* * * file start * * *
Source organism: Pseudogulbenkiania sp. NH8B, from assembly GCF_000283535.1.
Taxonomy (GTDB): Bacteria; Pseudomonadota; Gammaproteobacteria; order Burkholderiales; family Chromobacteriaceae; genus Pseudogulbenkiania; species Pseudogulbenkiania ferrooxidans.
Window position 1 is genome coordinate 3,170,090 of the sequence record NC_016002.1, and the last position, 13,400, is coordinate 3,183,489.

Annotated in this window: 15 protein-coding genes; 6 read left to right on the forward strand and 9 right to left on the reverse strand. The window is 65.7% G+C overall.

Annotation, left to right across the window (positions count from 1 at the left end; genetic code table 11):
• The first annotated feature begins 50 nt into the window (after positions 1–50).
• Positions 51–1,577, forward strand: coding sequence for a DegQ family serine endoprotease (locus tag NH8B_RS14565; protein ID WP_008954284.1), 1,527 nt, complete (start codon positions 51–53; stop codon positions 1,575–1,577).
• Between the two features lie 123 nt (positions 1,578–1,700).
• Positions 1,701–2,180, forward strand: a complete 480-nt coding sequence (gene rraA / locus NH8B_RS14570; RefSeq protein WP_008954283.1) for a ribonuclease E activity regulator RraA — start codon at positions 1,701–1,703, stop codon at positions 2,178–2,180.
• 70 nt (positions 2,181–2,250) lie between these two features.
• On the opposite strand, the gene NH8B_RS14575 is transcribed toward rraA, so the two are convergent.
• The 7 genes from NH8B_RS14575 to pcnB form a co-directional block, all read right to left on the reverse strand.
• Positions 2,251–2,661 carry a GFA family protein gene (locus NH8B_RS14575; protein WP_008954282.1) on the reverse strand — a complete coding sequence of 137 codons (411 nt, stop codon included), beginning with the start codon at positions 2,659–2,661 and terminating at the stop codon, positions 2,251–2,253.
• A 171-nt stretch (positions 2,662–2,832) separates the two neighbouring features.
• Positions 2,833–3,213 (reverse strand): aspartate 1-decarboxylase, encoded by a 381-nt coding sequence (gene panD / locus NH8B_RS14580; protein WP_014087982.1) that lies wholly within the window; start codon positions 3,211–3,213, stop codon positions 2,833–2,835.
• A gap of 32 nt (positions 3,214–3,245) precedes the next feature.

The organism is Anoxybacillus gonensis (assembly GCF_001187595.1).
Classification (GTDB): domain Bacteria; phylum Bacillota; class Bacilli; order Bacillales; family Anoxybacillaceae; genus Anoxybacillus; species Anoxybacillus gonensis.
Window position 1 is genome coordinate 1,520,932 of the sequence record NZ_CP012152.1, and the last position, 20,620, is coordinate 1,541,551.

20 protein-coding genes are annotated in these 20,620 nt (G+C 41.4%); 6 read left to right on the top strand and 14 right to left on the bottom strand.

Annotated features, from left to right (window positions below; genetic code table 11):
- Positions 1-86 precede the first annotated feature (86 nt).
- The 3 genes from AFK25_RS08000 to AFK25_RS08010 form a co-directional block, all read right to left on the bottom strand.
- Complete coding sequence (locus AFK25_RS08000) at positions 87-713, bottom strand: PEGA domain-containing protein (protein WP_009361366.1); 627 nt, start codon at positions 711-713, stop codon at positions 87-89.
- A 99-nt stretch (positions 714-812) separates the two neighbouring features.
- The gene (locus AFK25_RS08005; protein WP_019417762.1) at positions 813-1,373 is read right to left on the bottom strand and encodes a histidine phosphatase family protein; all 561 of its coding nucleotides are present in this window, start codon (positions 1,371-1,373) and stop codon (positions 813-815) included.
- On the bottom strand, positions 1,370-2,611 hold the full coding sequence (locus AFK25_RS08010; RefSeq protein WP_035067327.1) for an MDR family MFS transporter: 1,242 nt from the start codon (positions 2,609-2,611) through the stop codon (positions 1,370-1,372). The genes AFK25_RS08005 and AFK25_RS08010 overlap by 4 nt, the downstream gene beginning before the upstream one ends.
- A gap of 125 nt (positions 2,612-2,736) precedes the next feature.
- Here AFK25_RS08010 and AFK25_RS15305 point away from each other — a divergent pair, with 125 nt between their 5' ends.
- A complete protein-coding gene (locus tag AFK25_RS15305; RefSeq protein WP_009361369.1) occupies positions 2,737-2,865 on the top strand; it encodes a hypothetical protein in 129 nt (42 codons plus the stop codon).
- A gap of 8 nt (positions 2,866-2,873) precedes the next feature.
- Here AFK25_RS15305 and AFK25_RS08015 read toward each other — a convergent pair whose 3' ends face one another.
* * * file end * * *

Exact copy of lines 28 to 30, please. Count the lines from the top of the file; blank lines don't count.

- A gap of 125 nt (positions 2,612-2,736) precedes the next feature.
- Here AFK25_RS08010 and AFK25_RS15305 point away from each other — a divergent pair, with 125 nt between their 5' ends.
- A complete protein-coding gene (locus tag AFK25_RS15305; RefSeq protein WP_009361369.1) occupies positions 2,737-2,865 on the top strand; it encodes a hypothetical protein in 129 nt (42 codons plus the stop codon).